Five of the Most Common Infant Diseases and How to Stop Them Early

baby being examined by stethoscope on chest

Despite the array of vaccinations that infants receive, there are a number of diseases that commonly occur among young children. Knowing what to do in the event that the child becomes afflicted not only prevents the severity of the ailment, but also hastens recovery.

RSV

Respiratory syncytial virus, commonly referred to as RSV, often follows a bout of bronchitis or pneumonia. Common symptoms closely resemble a cold or the flu. However, around 25 to 40 percent of infants afflicted may have initial symptoms of breathing problems that include wheezing. Parents should seek the advice of a healthcare provider if minor symptoms last longer than two weeks or if the child develops breathing difficulties. Physicians may prescribe the antiviral medication known as palivizumab, which prevents the progression of the disease.

Fifth Disease

Sometimes called “slapped cheek” disease, affected infants commonly develop a red facial rash that closely resembles a slap. The rash might also extend to the torso and limbs. Children may not have any symptoms prior to the appearance of the rash. However, other children may seem to have a cold. The human parvovirus B19 causes the ailment, which typically resolves without medical intervention in around three weeks. Occasionally, some infants develop more serious symptoms that include joint pain. If a child experiences an unusual amount of discomfort, a physician may recommend a course of symptomatic treatment.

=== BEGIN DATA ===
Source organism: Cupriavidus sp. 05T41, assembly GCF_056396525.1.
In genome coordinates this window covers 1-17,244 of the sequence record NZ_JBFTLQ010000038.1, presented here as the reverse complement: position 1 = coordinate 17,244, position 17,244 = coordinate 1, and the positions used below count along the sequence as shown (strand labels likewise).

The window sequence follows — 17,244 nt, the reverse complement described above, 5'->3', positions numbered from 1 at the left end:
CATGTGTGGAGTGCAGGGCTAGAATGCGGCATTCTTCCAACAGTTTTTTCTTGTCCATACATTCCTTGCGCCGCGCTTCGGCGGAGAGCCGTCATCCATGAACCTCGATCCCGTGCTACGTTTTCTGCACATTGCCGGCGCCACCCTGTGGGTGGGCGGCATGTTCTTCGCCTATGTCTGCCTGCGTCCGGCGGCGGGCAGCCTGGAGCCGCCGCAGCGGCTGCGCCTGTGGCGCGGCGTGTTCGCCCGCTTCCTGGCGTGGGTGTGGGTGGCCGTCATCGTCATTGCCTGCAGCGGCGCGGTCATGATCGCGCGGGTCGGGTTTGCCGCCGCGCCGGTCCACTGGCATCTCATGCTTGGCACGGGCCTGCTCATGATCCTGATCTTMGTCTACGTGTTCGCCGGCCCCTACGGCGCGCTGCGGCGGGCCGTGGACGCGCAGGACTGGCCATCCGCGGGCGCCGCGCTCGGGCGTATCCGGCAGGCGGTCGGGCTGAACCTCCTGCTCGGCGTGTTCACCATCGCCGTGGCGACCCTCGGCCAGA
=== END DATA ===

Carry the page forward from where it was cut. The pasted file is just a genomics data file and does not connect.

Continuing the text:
Croup

A number of viruses may lead to the development of this disease including the common cold or influenza. The most notable symptom associated with the illness is a barking-like cough. Impaired breathing remains a serious possibility, which may require hospitalization. When symptoms progress to breathing difficulty, the infant should see a physician.

Impetigo

This bacterial infection is highly contagious and may affect children from infancy and up. The disease typically appears as clusters of fluid filled bumps or blisters that ooze a seemingly clear fluid. As the fluid dries, it forms honey-colored crusts. Anyone coming in contact with the fluid may contract the infection. Healthcare providers generally prescribe oral and possibly topical antibiotics, along with instructions as to caring for the lesions to prevent the spread of the infection.

Dental Caries

Commonly called cavities, even infants are susceptible to this oral dilemma. The practitioners at Abougoush Professional Corp recommend that parents take infants to a family dentist as soon as teeth begin erupting. A healthy diet and resisting the urge to put the baby to bed with a bottle, go a long way in preventing cavity formation.

While a sick infant understandably creates a cause for concern, having knowledge about the possible perils of illness helps alleviate some of the stress that accompanies caring for a sick child.

Earnest Parenting: help for parents who are concerned about infant health.

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